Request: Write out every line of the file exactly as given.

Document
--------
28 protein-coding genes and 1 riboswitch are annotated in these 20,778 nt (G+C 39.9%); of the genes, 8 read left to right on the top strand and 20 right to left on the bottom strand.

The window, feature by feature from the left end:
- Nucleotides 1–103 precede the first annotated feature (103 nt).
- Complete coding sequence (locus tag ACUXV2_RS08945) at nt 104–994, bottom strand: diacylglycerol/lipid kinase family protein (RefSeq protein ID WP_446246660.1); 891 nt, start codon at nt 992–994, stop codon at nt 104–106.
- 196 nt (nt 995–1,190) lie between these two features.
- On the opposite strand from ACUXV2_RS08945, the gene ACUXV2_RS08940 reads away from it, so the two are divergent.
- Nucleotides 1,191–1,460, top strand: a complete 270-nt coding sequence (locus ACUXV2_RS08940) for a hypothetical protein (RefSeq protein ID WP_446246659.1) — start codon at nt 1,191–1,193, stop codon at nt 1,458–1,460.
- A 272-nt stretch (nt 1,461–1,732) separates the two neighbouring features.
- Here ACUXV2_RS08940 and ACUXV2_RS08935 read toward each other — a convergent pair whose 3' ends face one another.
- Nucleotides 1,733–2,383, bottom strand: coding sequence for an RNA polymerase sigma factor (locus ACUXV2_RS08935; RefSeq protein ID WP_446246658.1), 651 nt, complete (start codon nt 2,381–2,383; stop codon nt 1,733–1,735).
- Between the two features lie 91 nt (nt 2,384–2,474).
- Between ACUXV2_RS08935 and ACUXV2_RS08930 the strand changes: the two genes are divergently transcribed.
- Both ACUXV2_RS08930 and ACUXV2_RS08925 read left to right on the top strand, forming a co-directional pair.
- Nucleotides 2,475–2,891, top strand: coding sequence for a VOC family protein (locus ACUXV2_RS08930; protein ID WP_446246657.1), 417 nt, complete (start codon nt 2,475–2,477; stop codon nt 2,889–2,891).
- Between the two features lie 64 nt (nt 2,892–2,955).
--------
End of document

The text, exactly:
28 protein-coding genes and 1 riboswitch are annotated in these 20,778 nt (G+C 39.9%); of the genes, 8 read left to right on the top strand and 20 right to left on the bottom strand.

The window, feature by feature from the left end:
- Nucleotides 1–103 precede the first annotated feature (103 nt).
- Complete coding sequence (locus tag ACUXV2_RS08945) at nt 104–994, bottom strand: diacylglycerol/lipid kinase family protein (RefSeq protein ID WP_446246660.1); 891 nt, start codon at nt 992–994, stop codon at nt 104–106.
- 196 nt (nt 995–1,190) lie between these two features.
- On the opposite strand from ACUXV2_RS08945, the gene ACUXV2_RS08940 reads away from it, so the two are divergent.
- Nucleotides 1,191–1,460, top strand: a complete 270-nt coding sequence (locus ACUXV2_RS08940) for a hypothetical protein (RefSeq protein ID WP_446246659.1) — start codon at nt 1,191–1,193, stop codon at nt 1,458–1,460.
- A 272-nt stretch (nt 1,461–1,732) separates the two neighbouring features.
- Here ACUXV2_RS08940 and ACUXV2_RS08935 read toward each other — a convergent pair whose 3' ends face one another.
- Nucleotides 1,733–2,383, bottom strand: coding sequence for an RNA polymerase sigma factor (locus ACUXV2_RS08935; RefSeq protein ID WP_446246658.1), 651 nt, complete (start codon nt 2,381–2,383; stop codon nt 1,733–1,735).
- Between the two features lie 91 nt (nt 2,384–2,474).
- Between ACUXV2_RS08935 and ACUXV2_RS08930 the strand changes: the two genes are divergently transcribed.
- Both ACUXV2_RS08930 and ACUXV2_RS08925 read left to right on the top strand, forming a co-directional pair.
- Nucleotides 2,475–2,891, top strand: coding sequence for a VOC family protein (locus ACUXV2_RS08930; protein ID WP_446246657.1), 417 nt, complete (start codon nt 2,475–2,477; stop codon nt 2,889–2,891).
- Between the two features lie 64 nt (nt 2,892–2,955).